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Rough start for Haywood Commission candidates

Commissioner Tommy Long speaks at a March 15 candidate forum in Waynesville. Cory Vaillancourt photo Commissioner Tommy Long speaks at a March 15 candidate forum in Waynesville. Cory Vaillancourt photo

There aren’t a lot of differences between the five Republican candidates running for Haywood County Commission this year, but one big disparity was glaringly apparent during a March 15 candidate forum rife with ignorance and misinformation.

The five – frequent candidate Terry Ramey, HVAC contractor James Nash, retired Florida police officer Erich Overhultz and incumbents Tommy Long and Jennifer Best – all seem to generally agree on bread-and-butter GOP issues like taxes, managing growth and completing a proposed jail expansion, but Long and Best spent most of the night showing the challengers why, exactly, experience matters. 

Hosted by the Haywood County Republican Party, the forum featured questions sourced from the general public through the HCGOP’s website and read by party Chair Kay Miller. 

The first stated that taxpayers were told that the county’s last budget would be revenue neutral, but due to a countywide property revaluation that saw big increases in assessed property values, commissioners had a choice to make – keep the windfall by leaving the tax rate alone, refuse the windfall with a revenue-neutral tax rate, or split the difference with taxpayers. 

Commissioners opted to split the difference and use the excess revenue for badly underpaid county employees in an effort to stem turnover, particularly in the Haywood County Sheriff’s Office.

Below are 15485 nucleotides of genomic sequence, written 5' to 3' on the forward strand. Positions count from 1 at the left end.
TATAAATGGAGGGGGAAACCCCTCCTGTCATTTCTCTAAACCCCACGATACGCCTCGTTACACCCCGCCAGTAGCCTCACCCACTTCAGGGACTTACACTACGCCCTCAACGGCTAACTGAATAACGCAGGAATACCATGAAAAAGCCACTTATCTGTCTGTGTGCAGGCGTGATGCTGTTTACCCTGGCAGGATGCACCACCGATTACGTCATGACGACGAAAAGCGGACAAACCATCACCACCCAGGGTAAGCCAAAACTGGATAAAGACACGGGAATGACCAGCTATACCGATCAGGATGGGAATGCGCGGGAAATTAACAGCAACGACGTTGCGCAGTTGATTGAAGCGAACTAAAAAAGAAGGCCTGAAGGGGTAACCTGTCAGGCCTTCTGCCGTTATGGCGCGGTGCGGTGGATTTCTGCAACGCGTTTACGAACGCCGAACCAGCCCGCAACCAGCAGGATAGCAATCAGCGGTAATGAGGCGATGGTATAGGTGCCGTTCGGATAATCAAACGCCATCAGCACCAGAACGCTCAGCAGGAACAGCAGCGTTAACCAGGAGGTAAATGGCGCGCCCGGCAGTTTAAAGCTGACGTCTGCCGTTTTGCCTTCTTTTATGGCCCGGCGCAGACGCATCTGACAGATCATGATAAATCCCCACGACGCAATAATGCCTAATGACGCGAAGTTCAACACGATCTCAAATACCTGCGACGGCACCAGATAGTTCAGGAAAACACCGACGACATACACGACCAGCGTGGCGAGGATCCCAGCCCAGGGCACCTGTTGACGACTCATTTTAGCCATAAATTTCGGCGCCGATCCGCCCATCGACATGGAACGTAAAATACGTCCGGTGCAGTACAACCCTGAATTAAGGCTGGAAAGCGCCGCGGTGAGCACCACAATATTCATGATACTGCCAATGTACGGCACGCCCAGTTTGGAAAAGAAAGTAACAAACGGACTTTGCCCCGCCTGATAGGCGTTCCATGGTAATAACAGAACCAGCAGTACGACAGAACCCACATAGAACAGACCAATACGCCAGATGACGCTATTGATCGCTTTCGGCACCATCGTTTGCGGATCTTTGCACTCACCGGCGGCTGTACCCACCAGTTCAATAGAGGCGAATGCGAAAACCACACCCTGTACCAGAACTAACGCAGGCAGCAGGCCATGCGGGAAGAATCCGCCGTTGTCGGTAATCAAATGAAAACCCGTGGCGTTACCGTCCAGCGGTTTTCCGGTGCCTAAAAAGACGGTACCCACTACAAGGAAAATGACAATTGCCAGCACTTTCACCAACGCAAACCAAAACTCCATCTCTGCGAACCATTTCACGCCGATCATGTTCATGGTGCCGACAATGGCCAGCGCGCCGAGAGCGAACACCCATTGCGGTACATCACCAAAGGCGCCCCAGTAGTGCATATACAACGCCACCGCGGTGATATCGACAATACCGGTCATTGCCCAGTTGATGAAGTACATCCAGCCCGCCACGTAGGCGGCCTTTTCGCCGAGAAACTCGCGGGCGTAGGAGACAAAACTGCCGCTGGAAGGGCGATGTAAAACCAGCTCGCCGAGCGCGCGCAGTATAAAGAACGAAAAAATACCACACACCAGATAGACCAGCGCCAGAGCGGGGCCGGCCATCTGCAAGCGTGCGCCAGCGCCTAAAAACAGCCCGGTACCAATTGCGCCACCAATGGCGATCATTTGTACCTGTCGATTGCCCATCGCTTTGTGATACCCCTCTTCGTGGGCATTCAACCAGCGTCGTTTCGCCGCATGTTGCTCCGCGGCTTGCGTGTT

Ramey said he would have voted no on the budget, citing wasteful spending but offering no examples. Nash said he’d have fought for a revenue-neutral rate. Overhultz said he’d have voted no and cited the county’s booming sales tax receipts as the reason why. 

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Indeed, sales tax collections have risen in most Western North Carolina counties over the past two years, some on the order of 15 to 20%, but that revenue can’t be counted on for budgetary purposes because collections could fall as quickly as they rose, leading to messy revenue shortfalls and laborious budget amendments. 

Long and Best defended the commission’s decision to split the difference because the money was used solely for public safety. 

Candidates were also asked if there was one part of the budget that should be “off limits” to cuts. Long and Best said public safety, but somehow Overhultz got onto the topic of the “woke curriculum being forced down kids’ throats.”

Commissioners have no say in school curriculum or classroom subject matter. 

In advocating for the proposed jail expansion, Overhultz said that Haywood County’s property crime rate was at least triple the national average. 

The Federal Bureau of Investigation’s Crime Data Explorer  says the national average in 2020 was 19.6 property crimes per thousand residents. The North Carolina State Bureau of Investigation  says the state’s rate was 23.2 per thousand and Haywood County’s was 31.2 per thousand or about 1.6 times the national rate.